Islamologist, Farouk A. Peru, shares with us his views on the Manchester attack being the worst terrorist atrocity yet.
It is a horrible feeling to wake up to. It was only two months ago, after all, that a terrorist carried out the Westminster attack (I was literally across the river!) so I was lulled into letting my guard down as these attacks don’t come that often. And worse, yesterday’s suicide bombing carried out on the Manchester Arena took Islamic terrorism to a whole new level:
These monsters are now going after kids.
The attacker, one Salman Abedi, 22 years old, born and bred in Manchester and of Libyan heritage, must have known that the Ariana Grande concert would have children. He would have seen them going in but it still did not stop him. Can you imagine what kind of messed up monster it would take to continue such an attack? And worse, his parents came from Libya as refugees and were welcomed here. Can you imagine how Brits feel when ones whom they gave refuge to raised children who would commit such an atrocity? Not very nice, I can imagine.
Now, the people of the UK, no matter what their backgrounds, will not feel safe anymore, no matter where we go. It could be the pubs, clubs, cinemas or even restaurant, there may be a chance that some crazed fanatic would take our lives. The Prime Minister has now raised the threat level to critical, meaning a further attack is likely.
As a Muslim, I am utterly nauseated by last night’s attack. There is no other word for this atrocity other than ‘evil’. The fact that is deliberately targeted innocent children makes it even worse. And this person probably did it in the name of my religion which just as nauseating.
The only thing we can do now is to try even harder to prevent future attacks from happening. The way to do that is very simple: we need to wake the heck up!
The fact of the matter is, Muslims on the whole are very complacent. These attacks are simply cues for most of us to express some sadness, forget and return to normal life. We are not working hard enough to stop these attacks even though we are in the best position to do so.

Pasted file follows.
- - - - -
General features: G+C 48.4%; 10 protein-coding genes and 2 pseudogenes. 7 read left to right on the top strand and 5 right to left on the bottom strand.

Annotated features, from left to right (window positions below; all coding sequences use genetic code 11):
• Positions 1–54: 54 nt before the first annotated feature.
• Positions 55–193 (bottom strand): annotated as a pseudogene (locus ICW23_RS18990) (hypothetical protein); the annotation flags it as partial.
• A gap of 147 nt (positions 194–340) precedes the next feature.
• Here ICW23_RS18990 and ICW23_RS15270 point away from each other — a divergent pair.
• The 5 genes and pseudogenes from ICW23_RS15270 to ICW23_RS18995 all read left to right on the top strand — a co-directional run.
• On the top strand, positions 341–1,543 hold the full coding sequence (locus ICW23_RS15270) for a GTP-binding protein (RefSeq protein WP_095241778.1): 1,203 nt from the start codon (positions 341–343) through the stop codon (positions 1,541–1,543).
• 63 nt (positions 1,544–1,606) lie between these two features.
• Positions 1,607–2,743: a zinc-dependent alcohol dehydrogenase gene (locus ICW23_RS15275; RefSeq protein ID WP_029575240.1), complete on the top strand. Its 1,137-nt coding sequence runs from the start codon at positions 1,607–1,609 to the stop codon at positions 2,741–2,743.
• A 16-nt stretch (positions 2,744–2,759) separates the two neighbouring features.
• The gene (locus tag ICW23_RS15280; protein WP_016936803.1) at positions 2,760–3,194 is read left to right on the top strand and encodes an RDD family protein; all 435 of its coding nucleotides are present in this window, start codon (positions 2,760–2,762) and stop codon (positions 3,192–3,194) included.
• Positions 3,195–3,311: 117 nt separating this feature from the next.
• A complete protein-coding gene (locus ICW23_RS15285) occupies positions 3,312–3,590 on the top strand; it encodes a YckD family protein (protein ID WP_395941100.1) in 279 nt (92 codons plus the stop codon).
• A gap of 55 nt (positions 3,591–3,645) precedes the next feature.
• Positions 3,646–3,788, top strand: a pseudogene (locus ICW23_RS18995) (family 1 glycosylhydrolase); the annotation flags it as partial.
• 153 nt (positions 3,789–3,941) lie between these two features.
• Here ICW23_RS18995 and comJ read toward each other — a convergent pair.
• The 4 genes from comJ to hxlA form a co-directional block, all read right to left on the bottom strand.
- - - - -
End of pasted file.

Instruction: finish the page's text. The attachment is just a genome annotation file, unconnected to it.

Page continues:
We may not realise it but with each attack, the public’s goodwill towards us grows ever thinner. It is like the lumberjack hacking away at the trunk of an oak. The gashes are small to begin with. Unthreatening. But there will come a time when the final hack takes place and the tree of tolerance will fall. I sense that time is close.
Whatever happens to us, as Muslims, it is our religious duty to keep our domiciles safe. This is literally the very definition of the term ‘mu’min’ (usually translated as ‘believer’ but contextually referring one who is and ensures security). It is also part of our social contract and as Muslims, we are to honour our contracts. Most of all though, it is the ultimate sunnah (way of the Prophet). The Prophet was called ‘mercy unto the worlds’ (The Quran 21/107). If we are to copy him, should we not bring mercy to everyone as well? Why then are Muslims participating in the very definition of its opposite?
Of course there are Muslims who have helped others during this tragic episode. Taxi drivers gave free rides to victims. Restaurants offered free food for the emergency services. Muslims all over the world offered their prayers and condolences. We are just as grieved and angry at everyone else. But we have the capacity to prevent these attacks more so than anyone. We just need to look after ourselves.
Talk to our kids, spouses and even parents. Ask them about their understanding of faith. If they show extremist ideas, ask them why they feel so. It is important to talk with these confused people. Do not isolate them or worse, deride them. Show them the verses of the Quran on the rules of war and if you don’t know them yourself, take the trouble to learn! It is your duty to do so. And most of all, look at our own Tradition. Within in, are some unconscionable views. Unless we expunge these, our children will always think they are OK while they are merely opinions of men.
Today Katie Hopkins brought to the mainstream conversation what was previously unsaid: she called for ‘the final solution’. As an educated woman in Britain, it is difficult for me to believe that she did not know the ramifications of such a call. She has since deleted the tweet but not before garnering considerable support. The falling of the tree of goodwill cannot be far behind. We really need to wake the heck up.
By Farouk A Peru, Islamologist and author